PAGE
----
Negotiations to tighten the southern border continue in Washington, as senators search for a potentially elusive deal.
However, some immigration experts question if an agreement would have any tangible impact — at least in the short-term — on New York, where the state is grappling with a surge of asylum seekers.
President Joe Biden has said he would accept new measures aimed at reducing the flow of migrants across the border in return for Republicans approving tens of billions of dollars in new aid for Ukraine.
“I think it's pretty safe to say we've made some significant progress, but we obviously aren't there,” Sen. Mitch McConnell, the top Republican in the Senate, told reporters Tuesday.
Among the policy changes reportedly under consideration: detaining those claiming asylum and quickly expelling some migrants to Mexico before their asylum screening.
But immigration law experts, like Stephen Yale-Loehr with Cornell Law School, warn this alone would not solve the problem for cities like New York, which is currently grappling with a surge of migrants.
“Probably not, because the crisis is larger than any one piece of legislation,” Yale-Loehr said.
Yale-Loehr likens the policy changes that senators are discussing to a bandage over a gaping wound, saying broader reforms are needed. He suggested for Congress consider ideas like making more work visas available.
“We need to have a balanced approach. Yes, we need to have deterrence so that only those people who deserve to be in the United States can come. But we also need to find more legal pathways for people to enter legally in the United States, so that they are not tempted to enter illegally,” he said.
At the same time, the Biden administration is hopeful that the more than $13 billion in border-related funding that the president included in his initial proposal could have an impact.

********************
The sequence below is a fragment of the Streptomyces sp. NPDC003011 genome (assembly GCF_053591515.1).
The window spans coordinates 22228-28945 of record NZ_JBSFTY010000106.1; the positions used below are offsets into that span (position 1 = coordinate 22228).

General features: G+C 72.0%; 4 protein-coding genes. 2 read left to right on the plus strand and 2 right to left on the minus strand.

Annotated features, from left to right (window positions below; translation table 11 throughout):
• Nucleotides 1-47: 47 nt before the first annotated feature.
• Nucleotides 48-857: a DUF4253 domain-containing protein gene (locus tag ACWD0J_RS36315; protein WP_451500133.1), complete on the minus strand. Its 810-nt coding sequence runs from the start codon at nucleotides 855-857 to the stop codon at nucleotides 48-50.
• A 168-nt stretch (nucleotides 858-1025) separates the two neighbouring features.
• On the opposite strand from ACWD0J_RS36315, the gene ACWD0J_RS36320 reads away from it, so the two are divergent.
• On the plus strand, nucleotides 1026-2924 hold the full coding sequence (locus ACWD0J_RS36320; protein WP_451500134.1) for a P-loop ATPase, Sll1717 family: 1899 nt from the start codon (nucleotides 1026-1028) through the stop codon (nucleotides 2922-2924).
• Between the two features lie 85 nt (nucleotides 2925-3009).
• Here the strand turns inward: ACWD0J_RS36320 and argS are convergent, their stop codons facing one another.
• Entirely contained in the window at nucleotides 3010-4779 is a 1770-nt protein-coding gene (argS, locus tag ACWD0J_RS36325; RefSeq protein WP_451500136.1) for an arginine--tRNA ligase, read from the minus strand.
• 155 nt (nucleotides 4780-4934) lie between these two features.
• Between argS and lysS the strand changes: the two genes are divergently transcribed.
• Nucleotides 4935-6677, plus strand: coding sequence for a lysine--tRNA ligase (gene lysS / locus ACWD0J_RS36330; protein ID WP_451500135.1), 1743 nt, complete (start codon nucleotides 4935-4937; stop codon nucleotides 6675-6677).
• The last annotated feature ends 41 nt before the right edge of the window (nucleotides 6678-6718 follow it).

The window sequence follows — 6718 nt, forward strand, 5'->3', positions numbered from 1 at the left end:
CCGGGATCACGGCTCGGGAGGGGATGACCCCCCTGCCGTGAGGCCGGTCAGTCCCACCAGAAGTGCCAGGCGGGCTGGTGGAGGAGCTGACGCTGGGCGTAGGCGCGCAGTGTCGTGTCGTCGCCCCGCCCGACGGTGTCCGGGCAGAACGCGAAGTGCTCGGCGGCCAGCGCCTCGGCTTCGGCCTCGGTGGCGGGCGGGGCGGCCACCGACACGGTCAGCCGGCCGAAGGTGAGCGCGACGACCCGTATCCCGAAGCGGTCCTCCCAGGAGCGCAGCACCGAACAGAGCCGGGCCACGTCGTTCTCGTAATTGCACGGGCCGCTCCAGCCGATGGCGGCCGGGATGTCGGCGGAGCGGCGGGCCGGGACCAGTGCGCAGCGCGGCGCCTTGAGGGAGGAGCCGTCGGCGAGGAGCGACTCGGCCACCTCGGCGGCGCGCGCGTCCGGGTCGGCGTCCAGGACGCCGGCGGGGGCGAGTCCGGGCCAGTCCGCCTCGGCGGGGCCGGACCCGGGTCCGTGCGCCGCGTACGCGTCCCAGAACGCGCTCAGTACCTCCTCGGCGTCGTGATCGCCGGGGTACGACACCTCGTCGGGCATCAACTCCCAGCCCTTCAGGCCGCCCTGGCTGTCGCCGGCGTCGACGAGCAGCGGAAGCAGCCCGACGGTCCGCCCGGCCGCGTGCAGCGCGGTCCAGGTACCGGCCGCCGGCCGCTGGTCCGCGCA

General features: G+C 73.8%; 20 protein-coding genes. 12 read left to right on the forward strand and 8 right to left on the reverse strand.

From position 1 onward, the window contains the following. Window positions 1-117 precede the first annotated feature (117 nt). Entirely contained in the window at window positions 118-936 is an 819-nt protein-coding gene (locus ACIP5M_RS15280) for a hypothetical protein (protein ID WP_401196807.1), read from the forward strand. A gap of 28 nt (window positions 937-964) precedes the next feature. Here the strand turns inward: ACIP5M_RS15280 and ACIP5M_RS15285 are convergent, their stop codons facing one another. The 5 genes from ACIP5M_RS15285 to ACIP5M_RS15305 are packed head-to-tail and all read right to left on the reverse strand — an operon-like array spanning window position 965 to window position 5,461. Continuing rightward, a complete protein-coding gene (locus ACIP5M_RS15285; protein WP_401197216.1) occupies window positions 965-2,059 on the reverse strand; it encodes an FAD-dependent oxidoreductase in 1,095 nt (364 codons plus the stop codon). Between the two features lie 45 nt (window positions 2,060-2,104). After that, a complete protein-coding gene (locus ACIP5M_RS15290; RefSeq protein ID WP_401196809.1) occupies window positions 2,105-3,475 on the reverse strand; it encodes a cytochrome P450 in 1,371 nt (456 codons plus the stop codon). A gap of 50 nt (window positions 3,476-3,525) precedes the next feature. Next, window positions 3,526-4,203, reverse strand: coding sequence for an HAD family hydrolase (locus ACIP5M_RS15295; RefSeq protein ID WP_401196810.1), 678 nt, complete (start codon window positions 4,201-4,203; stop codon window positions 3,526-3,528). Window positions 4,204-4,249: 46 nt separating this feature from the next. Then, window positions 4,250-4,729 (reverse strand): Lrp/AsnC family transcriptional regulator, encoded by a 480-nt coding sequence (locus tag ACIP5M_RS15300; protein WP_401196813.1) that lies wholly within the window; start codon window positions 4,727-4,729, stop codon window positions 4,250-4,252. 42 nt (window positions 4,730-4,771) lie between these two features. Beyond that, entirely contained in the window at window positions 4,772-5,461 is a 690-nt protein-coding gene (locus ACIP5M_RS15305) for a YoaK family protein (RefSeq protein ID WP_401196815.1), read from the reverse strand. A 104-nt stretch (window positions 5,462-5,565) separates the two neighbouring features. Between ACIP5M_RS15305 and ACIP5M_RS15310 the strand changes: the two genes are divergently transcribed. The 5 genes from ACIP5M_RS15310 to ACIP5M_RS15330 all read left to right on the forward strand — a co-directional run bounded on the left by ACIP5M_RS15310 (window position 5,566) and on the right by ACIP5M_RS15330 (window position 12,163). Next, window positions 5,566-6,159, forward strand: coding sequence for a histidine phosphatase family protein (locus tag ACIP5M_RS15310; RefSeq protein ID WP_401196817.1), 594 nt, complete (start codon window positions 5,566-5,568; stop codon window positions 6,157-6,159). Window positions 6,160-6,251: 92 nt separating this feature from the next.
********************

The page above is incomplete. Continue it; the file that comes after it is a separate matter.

Whether Congress passes it remains to be seen.
“That will provide a lot of help for cities like New York. That will provide help at the border, because it will enable us to hire more Border Patrol agents, more asylum officers, more asylum judges so that we can process cases faster and better,” Tom Perez, a senior advisor to the president, told Spectrum News in an interview.
Democrats and the White House want a deal sooner rather than later, saying Ukraine is about to exhaust the U.S. assistance that’s already been approved. But Senate Republicans warned it’s unlikely an agreement can be nailed down before the Christmas break.
By Tuesday evening, McConnell and Senate Majority Leader Chuck Schumer acknowledged that reality, saying in a joint statement that it is their hope that the Senate will “take swift action on the national security supplemental early in the new year.” Negotiations on border policy, meanwhile, are set to continue.
And any agreement would need the approval of House Republicans, who have become increasingly wary of sending more money to Kyiv.